Spanish Wrecks

Part of the Gold exhibition.

Spanish naval ships of the 1600s and 1700s transported gold and silver from the New World to Spain, taking on cargo from several ports in the Caribbean before sailing in convoys across the Atlantic. In 1622, the Tierra Firma fleet, 28 ships in all, left Havana bound for Spain. Eight of the vessels, including the Santa Margarita and the Nuestra Señora de Atocha, sank two days later in a hurricane, along with a fortune in gold, silver, emeralds and pearls. The Spanish tried to recover some of the treasure, but the two ships lay abandoned for more than 350 years. After a 16-year search, Mel Fisher and his treasure hunters discovered them in the 1980s.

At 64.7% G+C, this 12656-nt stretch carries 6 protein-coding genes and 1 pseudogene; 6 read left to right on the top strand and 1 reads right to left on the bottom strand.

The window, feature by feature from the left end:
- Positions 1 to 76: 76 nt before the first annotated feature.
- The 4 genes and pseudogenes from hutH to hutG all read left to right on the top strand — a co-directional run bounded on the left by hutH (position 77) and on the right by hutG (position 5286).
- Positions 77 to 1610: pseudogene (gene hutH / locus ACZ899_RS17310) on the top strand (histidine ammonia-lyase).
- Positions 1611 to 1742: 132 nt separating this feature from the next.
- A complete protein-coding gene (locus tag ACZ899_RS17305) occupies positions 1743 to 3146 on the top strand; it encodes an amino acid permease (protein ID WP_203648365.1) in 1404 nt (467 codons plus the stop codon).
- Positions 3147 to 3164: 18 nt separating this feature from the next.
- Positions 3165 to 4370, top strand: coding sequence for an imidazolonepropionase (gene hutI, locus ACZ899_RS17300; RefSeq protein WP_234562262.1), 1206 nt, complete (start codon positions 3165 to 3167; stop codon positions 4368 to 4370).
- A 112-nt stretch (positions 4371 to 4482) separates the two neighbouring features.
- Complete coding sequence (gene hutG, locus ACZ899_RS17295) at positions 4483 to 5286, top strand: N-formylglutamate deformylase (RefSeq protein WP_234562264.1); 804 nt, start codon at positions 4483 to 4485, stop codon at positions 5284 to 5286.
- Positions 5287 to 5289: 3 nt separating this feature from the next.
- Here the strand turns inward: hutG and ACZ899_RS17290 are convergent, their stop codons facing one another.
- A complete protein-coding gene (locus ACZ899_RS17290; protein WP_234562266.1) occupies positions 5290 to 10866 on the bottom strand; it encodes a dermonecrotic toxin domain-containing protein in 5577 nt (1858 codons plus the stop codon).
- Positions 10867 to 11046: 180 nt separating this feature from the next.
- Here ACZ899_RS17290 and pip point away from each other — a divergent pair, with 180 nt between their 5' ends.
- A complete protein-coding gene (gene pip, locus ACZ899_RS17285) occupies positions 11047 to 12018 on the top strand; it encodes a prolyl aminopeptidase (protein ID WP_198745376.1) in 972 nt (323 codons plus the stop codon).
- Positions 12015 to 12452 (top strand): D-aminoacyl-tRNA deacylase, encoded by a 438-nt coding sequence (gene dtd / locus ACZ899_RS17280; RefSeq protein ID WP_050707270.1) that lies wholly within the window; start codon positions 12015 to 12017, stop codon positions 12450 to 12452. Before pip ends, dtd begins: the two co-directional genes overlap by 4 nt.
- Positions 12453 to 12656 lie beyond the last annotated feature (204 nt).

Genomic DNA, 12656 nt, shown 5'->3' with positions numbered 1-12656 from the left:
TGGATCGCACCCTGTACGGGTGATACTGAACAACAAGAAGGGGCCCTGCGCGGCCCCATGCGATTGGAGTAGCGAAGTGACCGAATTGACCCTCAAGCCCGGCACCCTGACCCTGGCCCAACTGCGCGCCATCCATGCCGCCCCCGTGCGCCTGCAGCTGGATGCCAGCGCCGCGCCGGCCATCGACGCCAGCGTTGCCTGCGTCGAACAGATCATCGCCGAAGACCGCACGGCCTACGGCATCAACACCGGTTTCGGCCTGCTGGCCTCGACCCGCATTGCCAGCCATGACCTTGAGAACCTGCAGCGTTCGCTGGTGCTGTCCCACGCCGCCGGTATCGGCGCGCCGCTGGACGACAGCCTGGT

More than one billion dollars in treasure has been recovered from these two wrecks.

All of these objects were all recovered from the 1622 wreck of the Santa Margarita.

Sinking of the Plate Fleet

An oval-shaped ornate gold box with a cover.
Gold BoxBecause gold doesn't tarnish, this gold box recovered from the 1715 Wreck of the Plate Fleet, Capitana Wreck, San Roman looks much the same as it did before it was lost to the sea hundreds of years ago.
© C. Chesek/AMNH, Courtesy of the Florida Division of Historical Resources, Bureau of Archaeological Research

The Plate Fleet sailed for Spain in 1715. The 12 ships of the convoy were loaded with two years' worth of bounty from the New World, along with gold and silver earmarked for the King of Spain. King Philip desperately needed the cargo to refill Spain's treasury after years of war. All but one ship sank in a hurricane off the Florida coast. Over the next four years, the Spanish salvaged 80 percent of the Spanish crown's share, but the private, smuggled, or unrecorded treasure cargo remained lost.

Because gold doesn't tarnish, these artifacts look much the same as they did before they were lost to the sea hundreds of years ago.